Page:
By Cammie Jones
Multiple children equal multiple hobbies and afternoon and evening commitments. There are many ways to organize your after-school routine with kids so that you, as a parent, don’t burn out. Here are some tips to keep the fire (and gas in your car) burning.
1. Keep it Fun
Hobbies and sports for your children are fun. Your child should look forward to these after-school programs. The first way to burn out is to force your child to do something of no interest that causes stress. The main point of extending learning after school is to enrich your student’s experiences outside of academics. This could be a sport, an art or music class or another organization that your student enjoys. Remember, the end goal is to unwind, get away for a while and learn or develop something new. Be mindful that you and your child are accepting the commitment.
2. Smart Scheduling
As parents, we are all guilty of over-scheduling, especially when multiple children are involved. Sam may need to be at karate at 4 p.m., but Shelly does cheer at 4:15 p.m., and there is no way to get from one to the other in 15 minutes. Double-check when committing to an activity. Verify the times and days of practices or meetings to make sure it is a realistic goal for your family. Use carpooling, if applicable, with others or solicit the spouse for some evening driving. Hiring a babysitter to help transport kids is a good idea. Relatives in town? See if they would enjoy time with the grandkids by helping on busier days.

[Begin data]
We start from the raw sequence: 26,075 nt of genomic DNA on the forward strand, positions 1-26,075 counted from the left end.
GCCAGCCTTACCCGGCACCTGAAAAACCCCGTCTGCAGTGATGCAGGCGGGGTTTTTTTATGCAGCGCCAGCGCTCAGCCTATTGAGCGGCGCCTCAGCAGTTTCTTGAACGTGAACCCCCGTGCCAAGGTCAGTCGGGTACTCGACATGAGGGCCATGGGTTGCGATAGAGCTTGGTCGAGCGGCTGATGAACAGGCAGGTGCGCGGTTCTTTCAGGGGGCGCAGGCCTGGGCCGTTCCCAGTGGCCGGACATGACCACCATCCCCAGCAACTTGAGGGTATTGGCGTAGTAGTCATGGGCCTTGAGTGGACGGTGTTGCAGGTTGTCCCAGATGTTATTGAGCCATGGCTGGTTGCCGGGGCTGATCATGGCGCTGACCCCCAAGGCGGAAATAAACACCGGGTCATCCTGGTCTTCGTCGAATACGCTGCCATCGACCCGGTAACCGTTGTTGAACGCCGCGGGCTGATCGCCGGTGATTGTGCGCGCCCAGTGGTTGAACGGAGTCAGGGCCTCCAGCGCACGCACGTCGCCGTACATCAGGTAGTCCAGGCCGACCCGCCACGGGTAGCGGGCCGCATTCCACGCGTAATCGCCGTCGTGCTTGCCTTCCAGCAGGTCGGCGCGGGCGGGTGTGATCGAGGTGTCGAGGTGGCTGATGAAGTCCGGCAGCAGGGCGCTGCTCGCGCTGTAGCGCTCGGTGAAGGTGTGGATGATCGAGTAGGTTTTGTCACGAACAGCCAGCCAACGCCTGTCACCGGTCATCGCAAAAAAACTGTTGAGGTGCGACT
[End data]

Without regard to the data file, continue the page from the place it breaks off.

One negative result of overscheduling is burnout by both the parent and child. Too much of a good thing can become too much. Pick and choose after-school activities based on interest, time constraints and general family well-being.
3. The Calendar Advantage
If trying to get more than one child to several places in the afternoon and early evening, you might need the calendar advantage. Keeping it all in your head begs for human error and confusion. Whatever works best for you, calendar-wise, is the way to go.
Calendar reminders on your phone are a great way to remember drop off or pick-up times. A large whiteboard prominently displayed in your home shows a comprehensive look at weekly activities. Allow your child, if old enough, to keep track of his/her schedule to promote responsibility and ownership. Having that second set of eyes and brain is invaluable for managing and maintaining a fun active schedule. Effective communication among all family members is key for a smooth week of after-school fun and keeps everyone in the loop.
4. Me Time
Get creative in carving out some time for yourself. If you have an hour to wait after dropping your child at soccer and not enough time to head home, use the time to hit the grocery store or stop off at a local coffee shop and catch up on emails. Bring a book or magazine with you to enjoy and spend that time relaxing. Make personal phone calls you have been meaning to make. This is a great time to call an old friend and catch up.
5. Take Breaks
Even with careful planning, you can hit a wall and so can your child. If you decide to miss a practice, game or meeting because you just need a little downtime, it IS okay. You are not a machine, and sometimes a family dinner together without all the hustle and bustle provides family members the energy to return the next day with refreshed souls, minds and bodies.
On-the-Go Protein Balls
This healthy snack for active kids is full of protein to maintain energy levels for physical activities. Refrigerate protein balls for an hour before packaging in a container or a Ziplock to enjoy on the car ride to after-school sports.
1 C rolled oats
1/4 C honey
1/4 C cashew butter
1/4 C peanut butter
1/3 C raisins or craisins
1/4 C unsweetened coconut
1 tsp vanilla
2 tbsp ground flaxseed or chia seeds
1/2 tbsp cinnamon
Pinch of salt
Mix all ingredients in a bowl until combined. Roll into ½ inch balls and refrigerate before eating.